Are you concerned that your child’s eyes keep getting worse year after year? It’s not without a reason. But there is something you can do to change this pattern and escape the statistics.
Myopia (also known as shortsightedness or nearsightedness) is reaching epidemic proportions and its rapid increase has become a major public health concern worldwide. If current trends continue, almost half the world’s population will be shortsighted by 2050, with one-fifth of those expected to have a significantly increased risk of blindness1. That’s an eight-fold increase in the number of people with myopia in just a few decades.
While genes can predict the risk of myopia, they alone cannot explain the recent myopia boom. Several authors attribute it to environmental factors and lifestyle changes such as more near-work activities – including the use of computers and smartphones – and less time spent outdoors.
We now know that no level of myopia is safe for the long-term protection against permanent loss of sight. A recent study2 shows that myopia of even -1.00 brings with it an increased lifetime risk of glaucoma and cataracts, as well as three times more chances of retinal detachment and two times more chances of myopic macular degeneration, which often leads to blindness. These risks grow exponentially for increasing levels of myopia – and refractive surgery does not change the odds.
One of the unfortunate realities of contemporary eye care is that, despite extensive research, many clinicians continue to claim that no one has ever proven that acquired myopia is not inherited and that nothing can be done to stop your child’s eyes from getting worse. Or what is even more alarming – they still prescribe the traditional treatment to alleviate the symptoms, which has repeatedly shown no beneficial effect and is proven by research3 to only aggravate the problem in the long run. That’s right – wearing traditional, single-focus glasses or contact lenses is the worst thing you can do to prevent myopia from progressing.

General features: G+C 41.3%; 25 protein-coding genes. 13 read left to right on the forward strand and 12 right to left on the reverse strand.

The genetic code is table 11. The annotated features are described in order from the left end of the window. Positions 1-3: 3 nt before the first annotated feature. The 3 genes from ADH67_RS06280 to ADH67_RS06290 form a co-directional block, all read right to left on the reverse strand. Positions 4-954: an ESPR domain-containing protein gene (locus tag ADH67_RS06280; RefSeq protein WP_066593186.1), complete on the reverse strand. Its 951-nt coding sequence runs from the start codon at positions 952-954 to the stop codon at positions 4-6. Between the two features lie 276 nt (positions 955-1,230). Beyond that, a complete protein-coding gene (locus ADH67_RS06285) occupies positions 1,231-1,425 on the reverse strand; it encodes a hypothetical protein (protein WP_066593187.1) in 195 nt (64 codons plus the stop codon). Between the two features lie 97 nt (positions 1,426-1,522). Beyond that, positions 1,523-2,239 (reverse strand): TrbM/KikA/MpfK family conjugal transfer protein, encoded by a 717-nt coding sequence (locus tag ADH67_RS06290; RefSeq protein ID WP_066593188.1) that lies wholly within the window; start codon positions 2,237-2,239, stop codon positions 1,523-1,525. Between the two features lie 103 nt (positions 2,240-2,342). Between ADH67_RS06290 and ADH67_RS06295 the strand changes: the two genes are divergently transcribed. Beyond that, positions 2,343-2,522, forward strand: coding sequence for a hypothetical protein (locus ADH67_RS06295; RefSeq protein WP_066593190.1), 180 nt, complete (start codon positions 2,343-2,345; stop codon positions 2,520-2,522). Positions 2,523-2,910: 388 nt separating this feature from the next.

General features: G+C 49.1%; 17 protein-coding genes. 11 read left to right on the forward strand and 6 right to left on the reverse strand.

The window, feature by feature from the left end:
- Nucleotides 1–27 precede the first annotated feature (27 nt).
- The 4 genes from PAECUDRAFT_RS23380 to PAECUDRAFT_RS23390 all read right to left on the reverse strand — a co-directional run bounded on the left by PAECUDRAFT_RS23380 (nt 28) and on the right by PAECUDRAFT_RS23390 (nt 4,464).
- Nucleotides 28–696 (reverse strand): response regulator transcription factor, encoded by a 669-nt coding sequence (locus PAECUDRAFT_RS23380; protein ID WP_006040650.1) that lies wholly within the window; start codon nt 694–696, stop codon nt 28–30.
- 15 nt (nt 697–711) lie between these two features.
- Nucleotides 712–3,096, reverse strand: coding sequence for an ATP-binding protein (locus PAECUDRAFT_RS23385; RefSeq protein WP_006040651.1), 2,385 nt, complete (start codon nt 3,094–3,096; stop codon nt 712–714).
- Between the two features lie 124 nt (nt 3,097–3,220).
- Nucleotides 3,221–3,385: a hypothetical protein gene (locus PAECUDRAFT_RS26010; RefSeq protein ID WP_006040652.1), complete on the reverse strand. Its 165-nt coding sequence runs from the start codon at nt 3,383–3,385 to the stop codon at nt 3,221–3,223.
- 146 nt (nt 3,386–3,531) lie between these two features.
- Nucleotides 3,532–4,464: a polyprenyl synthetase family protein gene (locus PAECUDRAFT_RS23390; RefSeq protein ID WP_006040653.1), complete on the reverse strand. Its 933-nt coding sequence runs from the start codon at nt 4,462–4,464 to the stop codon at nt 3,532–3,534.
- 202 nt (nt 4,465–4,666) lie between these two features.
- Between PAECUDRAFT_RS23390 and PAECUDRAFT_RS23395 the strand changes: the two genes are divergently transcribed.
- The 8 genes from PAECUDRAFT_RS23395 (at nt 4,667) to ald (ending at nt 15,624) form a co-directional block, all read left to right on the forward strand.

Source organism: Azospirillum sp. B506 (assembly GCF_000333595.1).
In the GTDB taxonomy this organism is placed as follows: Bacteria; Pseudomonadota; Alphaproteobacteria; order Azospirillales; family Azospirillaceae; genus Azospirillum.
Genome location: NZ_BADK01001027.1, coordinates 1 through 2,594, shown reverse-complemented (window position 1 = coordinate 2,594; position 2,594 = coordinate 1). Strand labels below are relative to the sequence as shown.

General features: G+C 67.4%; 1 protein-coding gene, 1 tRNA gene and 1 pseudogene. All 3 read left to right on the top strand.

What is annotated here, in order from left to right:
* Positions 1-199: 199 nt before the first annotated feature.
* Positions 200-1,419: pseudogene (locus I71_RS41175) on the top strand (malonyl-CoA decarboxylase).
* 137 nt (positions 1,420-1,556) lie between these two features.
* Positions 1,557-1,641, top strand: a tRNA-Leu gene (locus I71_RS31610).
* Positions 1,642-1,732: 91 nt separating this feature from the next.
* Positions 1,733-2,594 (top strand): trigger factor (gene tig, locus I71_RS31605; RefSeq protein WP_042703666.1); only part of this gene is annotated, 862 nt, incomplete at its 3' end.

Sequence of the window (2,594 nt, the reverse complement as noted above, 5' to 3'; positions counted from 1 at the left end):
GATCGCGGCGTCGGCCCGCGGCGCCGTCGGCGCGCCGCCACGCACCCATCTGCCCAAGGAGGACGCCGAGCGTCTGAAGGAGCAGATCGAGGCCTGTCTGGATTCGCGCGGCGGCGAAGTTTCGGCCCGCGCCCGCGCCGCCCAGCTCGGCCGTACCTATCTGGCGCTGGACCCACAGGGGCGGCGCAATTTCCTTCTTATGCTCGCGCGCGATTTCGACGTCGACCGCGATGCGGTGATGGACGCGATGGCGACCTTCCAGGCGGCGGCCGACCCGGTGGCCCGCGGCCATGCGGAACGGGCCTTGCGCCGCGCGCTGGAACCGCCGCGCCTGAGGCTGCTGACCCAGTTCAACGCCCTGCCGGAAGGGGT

I have dedicated the last 25 years of my life to the study and practice of the latest treatments to prevent the progression of myopia in children and adults. Although an outright cure for myopia has not been discovered, there are several ways to improve how your child’s eyes are changing. YES, myopia progression can be prevented, slowed and, in some cases, stopped.
If you would like to know more about the treatments available to control and prevent myopia from progressing further, visit www.myopiaprevention.com.au.
 Flitcroft DI.: The complex interactions of retinal, optical and environmental factors in myopia aetiology (Progress in retinal and eye research 2012;31:622-60).